After Argentina row with vultures, ICMA revises rules for sovereign defaults
Banks, investors and other users of bond markets have agreed to change how they would deal with defaulting government debt, removing the right of veto from holdouts to avoid a repetition of the fracas over Argentina.
The International Capital Market Association (ICMA) published the revised framework today that allows a majority of investors holding sovereign bonds that default to make changes to the terms, such as extending maturities or reducing the principal.
These changes would then be made legally binding on all holders of the bonds, including those who vote against the restructuring.
The ICMA move comes a month after Argentina was pushed into default when a small group of US hedge funds rejected the country's 2005 and 2010 debt restructurings.
"Our analysis is that this takes out a lot of the uncertainty surrounding sovereign default," said Louis Gargour, chief investment officer at London-based hedge fund LNG Capital.
ICMA said revisions to so-called collective action clauses and a new standard pari passu clause, which refers to all creditors being treated the same, would provide a practical solution to the problem of blocking minorities.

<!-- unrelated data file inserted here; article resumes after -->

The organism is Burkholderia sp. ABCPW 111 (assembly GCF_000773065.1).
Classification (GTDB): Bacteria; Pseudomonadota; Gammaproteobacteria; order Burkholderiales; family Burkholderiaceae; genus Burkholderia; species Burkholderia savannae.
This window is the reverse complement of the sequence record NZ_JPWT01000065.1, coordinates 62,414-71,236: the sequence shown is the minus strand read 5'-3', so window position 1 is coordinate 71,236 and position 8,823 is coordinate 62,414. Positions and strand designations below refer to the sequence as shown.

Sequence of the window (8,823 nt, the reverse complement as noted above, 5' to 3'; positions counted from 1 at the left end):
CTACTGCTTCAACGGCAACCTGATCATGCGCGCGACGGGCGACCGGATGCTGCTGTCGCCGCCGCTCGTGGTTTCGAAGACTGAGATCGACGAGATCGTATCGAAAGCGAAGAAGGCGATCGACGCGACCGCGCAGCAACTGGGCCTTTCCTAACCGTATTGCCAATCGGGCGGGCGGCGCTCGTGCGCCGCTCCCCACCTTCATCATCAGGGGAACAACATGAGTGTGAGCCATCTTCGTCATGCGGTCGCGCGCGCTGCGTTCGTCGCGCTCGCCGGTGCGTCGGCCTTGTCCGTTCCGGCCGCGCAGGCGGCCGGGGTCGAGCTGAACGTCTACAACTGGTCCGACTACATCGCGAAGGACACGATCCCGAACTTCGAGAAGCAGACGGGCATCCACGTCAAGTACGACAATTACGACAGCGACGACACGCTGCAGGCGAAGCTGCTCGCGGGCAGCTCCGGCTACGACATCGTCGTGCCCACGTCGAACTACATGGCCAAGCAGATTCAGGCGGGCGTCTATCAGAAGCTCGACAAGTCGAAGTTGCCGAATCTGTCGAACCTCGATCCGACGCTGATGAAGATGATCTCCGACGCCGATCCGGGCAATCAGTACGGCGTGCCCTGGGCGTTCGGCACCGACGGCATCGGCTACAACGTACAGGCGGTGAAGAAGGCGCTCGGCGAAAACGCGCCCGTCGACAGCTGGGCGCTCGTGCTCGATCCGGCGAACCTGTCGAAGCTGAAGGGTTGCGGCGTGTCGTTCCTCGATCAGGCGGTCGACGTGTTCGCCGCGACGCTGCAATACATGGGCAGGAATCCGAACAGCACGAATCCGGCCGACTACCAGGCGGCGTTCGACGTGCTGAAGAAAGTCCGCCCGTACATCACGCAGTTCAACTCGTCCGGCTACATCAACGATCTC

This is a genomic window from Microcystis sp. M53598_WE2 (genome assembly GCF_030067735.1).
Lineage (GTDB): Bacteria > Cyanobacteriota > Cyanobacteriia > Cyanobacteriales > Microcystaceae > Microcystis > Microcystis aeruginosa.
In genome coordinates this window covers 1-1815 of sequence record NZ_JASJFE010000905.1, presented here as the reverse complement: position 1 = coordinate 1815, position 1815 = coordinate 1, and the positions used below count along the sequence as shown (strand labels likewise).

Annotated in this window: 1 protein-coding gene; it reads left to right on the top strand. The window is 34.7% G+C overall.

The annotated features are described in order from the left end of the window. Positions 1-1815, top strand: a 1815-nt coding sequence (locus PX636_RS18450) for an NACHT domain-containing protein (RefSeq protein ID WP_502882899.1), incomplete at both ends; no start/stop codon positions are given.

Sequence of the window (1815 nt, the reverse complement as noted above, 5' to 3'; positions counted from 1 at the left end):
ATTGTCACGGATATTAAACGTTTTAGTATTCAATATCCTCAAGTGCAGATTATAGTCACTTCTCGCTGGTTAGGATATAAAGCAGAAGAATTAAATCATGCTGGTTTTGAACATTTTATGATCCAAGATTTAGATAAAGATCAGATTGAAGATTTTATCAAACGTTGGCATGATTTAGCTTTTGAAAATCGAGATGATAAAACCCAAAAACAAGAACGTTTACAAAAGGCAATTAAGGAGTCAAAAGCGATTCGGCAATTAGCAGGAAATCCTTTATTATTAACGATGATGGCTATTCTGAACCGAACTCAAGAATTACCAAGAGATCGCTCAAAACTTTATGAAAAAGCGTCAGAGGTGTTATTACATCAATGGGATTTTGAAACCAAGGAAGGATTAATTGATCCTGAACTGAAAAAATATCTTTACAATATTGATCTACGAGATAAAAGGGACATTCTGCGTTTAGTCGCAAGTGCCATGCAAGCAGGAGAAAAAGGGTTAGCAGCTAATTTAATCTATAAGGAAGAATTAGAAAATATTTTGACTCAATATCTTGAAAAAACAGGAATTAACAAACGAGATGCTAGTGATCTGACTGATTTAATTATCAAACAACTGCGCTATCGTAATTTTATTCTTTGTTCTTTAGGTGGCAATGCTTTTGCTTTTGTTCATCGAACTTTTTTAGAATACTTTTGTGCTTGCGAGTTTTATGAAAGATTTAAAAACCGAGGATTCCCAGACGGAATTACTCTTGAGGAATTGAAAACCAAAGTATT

"The potential adverse fallout globally from the default and restructuring of Argentina's debt demonstrates the importance of having clear, unambiguous contract terms for sovereign bonds," said Leland Goss, ICMA's general counsel.
"In-depth consultations with our members and other interested public and private sector representatives have led to the development of enhanced legal technology that will make more orderly and efficient sovereign debt restructurings achievable in the future," Goss added.
However, it could take many years for the changes to take full effect as the market participants cannot force governments to apply them in practice.
"The new pari passu clause overcomes a ruling in the New York court for future issuance, but governments have to take up these changes. However, they have been slow to change the status quo historically and tend to be conservative," Goss told reporters.
"You have a lot of sovereign bonds outstanding and they can't be changed retroactively. It's a bit like planting an oak tree. You are looking at a 10-year horizon when this will take hold," he added.
Collective action clauses are already legally binding on euro zone government bonds in the euro area countries, a result of the debt crisis in the region where Greece, Portugal and Ireland had to be rescued.
ICMA represents 450 members such as banks, debt issuers and investors from 52 countries.